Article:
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Model predicts tax cut will boost U.S. economy, says Goodman Institute

Staff Writer |
Using a model of international capital flows, economists are predicting the new tax reform legislation will give a jolt in the arm to the economy.

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The model predicts that in response to lower U.S. corporate tax rates, capital will flow to the U.S. from Europe, Russia, China, Latin America and even Africa.

"Unless other countries lower their tax rates to match our lower rates, we expect about $9.5 trillion of new capital to flow into the United States," said Laurence Kotlikoff, a Boston University economist and Senior Fellow at the Goodman Institute who led the team that created the model.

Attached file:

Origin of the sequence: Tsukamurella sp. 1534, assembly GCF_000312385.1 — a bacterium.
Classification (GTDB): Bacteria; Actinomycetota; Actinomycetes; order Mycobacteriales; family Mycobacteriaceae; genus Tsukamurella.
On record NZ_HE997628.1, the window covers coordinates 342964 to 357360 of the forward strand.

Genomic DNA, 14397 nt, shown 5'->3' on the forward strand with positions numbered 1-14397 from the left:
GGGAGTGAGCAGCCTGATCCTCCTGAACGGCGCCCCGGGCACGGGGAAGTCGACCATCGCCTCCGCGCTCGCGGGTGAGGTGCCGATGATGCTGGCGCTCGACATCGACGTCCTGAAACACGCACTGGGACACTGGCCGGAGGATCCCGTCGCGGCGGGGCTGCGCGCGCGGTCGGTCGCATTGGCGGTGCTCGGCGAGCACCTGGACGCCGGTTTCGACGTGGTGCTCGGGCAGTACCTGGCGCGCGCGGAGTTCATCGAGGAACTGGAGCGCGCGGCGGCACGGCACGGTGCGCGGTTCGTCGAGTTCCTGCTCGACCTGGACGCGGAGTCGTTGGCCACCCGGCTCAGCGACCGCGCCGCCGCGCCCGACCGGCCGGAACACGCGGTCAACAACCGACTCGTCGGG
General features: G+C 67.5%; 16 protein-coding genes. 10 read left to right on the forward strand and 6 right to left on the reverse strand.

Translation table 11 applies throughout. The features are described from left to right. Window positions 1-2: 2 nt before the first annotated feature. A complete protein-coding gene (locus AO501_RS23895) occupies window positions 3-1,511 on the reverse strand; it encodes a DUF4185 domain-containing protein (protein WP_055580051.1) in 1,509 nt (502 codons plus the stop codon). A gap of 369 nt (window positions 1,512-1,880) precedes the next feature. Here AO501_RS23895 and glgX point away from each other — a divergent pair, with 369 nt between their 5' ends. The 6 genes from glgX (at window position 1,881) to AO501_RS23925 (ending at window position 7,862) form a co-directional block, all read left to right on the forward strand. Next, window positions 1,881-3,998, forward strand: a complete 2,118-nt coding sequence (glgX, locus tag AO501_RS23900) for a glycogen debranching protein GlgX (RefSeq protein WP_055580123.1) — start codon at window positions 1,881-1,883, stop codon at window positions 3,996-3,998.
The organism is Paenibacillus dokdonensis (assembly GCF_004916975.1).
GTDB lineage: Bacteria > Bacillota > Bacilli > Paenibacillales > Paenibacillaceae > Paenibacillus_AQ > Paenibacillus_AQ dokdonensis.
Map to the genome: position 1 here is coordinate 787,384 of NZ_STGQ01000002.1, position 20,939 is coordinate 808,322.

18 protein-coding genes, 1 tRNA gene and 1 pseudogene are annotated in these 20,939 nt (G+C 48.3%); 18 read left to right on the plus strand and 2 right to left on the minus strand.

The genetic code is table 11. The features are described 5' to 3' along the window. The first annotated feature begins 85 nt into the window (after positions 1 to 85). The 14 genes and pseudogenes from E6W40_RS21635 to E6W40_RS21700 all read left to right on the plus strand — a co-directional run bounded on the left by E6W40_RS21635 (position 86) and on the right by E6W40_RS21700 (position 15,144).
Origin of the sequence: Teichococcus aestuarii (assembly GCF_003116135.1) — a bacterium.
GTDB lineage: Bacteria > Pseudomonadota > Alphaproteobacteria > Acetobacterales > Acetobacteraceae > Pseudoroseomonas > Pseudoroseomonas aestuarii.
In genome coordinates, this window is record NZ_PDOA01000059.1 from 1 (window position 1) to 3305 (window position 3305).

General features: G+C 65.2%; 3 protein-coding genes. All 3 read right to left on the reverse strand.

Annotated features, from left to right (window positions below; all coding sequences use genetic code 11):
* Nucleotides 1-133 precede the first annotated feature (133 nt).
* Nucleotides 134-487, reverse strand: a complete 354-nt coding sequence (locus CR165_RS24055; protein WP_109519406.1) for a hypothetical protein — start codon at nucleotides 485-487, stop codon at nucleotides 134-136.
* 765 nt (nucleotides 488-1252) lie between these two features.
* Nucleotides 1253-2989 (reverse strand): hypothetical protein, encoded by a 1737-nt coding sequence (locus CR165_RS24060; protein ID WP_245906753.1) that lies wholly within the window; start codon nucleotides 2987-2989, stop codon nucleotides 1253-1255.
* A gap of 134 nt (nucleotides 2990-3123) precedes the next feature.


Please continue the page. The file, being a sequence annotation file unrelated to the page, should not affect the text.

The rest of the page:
The new capital will be invested, create new jobs and make existing jobs more productive. The economists predict that the average household will experience about a $3,500 annual boost in wage income.

An early version of the model, created by Kotlikoff and Berkeley economist Alan Auerbach was the first large scale simulation model of economic growth, demographic change, and fiscal policy. Developed in the early 1980s, it has become a standard tool for policy analysis throughout the world.

The Joint Committee on Taxation, the Congressional Budget Office, and the Tax Policy Center have all used variants of the early model to study tax reform, including the economic outcomes of the new tax law. But the new model is very different from earlier versions.

Kotlikoff says the new model took three years to develop. It has 3 ½ million equations. It takes several computers operating up to 6 hours to do a single run.


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